The Plastic Hippo

September 22, 2010

Mists and mellow fruitfulness

Filed under: Environment,Literature,Politics — theplastichippo @ 11:31 pm

Autumn Landscape at Dusk - Vincent Van Gogh

The Autumnal Equinox in the northern hemisphere takes place at 03-09 UTC (Coordinated Universal Time) during the wee, small hours of Thursday 23 September 2010. On this day, along with the Vernal Equinox in March, the sun spends a practically equal period of time above and below the horizon and night and day are balanced.

The Zoroastrian tradition of ancient Persia holds these days as being especially significant. On these days the perpetual conflict between the earth, in the form of a bear, and the sun, in the form of a lion, is for a brief time evenly matched. A little bit like a political coalition where one side has ascendancy for a time only for power and influence to swing the other way as events unfold. But, our ancient ancestors would be truly terrified at the prospect we face today. The bear looks likely to snuff out the lion.

In other traditions, now is the time to celebrate the harvest and give thanks for a summer of plenty, especially with such an auspicious full harvest moon. For others, though, today is the day for bringing the winter duvet down from the top of the wardrobe and less hardy souls, unable to wait until October, will turn their thoughts to firing up the central heating and wondering where they put the de-icer. They might grumble that with only Samhain and Yule to break the monotony of long, dark nights and short, cold days before the sun returns at Beltane, day is unlikely to follow night.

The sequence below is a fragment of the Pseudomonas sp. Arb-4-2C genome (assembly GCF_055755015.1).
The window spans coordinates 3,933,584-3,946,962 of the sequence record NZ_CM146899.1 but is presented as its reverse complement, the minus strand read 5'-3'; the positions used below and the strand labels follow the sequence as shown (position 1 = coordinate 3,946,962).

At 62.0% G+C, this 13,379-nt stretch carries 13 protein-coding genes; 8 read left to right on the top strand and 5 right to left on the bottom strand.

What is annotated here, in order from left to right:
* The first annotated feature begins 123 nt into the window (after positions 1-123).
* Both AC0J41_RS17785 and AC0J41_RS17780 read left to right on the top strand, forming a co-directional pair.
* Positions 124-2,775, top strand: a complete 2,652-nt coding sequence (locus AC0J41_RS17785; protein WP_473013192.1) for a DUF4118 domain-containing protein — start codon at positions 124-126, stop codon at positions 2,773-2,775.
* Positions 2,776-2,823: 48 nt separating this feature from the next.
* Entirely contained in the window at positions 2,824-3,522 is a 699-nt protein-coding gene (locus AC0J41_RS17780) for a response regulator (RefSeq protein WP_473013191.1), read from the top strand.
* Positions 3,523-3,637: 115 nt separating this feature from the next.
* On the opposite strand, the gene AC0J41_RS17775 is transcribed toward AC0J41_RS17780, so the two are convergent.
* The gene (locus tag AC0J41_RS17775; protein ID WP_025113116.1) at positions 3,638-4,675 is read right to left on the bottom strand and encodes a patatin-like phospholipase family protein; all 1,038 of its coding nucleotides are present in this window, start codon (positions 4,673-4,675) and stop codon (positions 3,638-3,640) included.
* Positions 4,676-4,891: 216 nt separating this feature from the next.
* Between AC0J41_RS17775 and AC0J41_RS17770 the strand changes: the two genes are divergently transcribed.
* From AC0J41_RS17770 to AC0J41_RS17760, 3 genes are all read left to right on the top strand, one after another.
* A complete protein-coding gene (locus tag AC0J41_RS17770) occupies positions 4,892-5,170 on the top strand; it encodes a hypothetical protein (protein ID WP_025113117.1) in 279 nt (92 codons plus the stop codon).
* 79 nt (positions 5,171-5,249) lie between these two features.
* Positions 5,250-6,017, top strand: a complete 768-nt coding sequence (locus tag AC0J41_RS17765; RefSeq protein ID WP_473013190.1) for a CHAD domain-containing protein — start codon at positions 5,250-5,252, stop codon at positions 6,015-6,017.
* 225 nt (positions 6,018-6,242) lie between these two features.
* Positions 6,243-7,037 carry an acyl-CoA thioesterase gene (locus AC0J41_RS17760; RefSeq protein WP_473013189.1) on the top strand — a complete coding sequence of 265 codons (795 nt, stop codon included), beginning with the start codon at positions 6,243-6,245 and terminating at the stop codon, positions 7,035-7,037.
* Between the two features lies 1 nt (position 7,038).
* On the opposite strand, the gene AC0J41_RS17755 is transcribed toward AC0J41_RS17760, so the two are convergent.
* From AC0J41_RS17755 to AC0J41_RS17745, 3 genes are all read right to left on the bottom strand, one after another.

Keats understood autumn and his poem describing the season contains more about growth, maturation and death than any torn up party manifesto. Those of us who have made jam using apples from the garden, blackberries from Merrions Wood and indecent amounts of sugar will enjoy the taste of summer in the bleak mid winter. With apples in the cider press and the elderberries a week or two away from being fermented into wine, this summer will be more than just a memory of political vandalism and the double-talk of those in power.

We may, of course, raise objections and issue fruitless comments that will change nothing. Keats ended his magificent celebration of autumn with these lines:

“Hedge-crickets sing; and now with treble soft
The red-breast whistles from a garden-croft;
And gathering swallows twitter in the skies.”

Let us hope we all make it to Easter.

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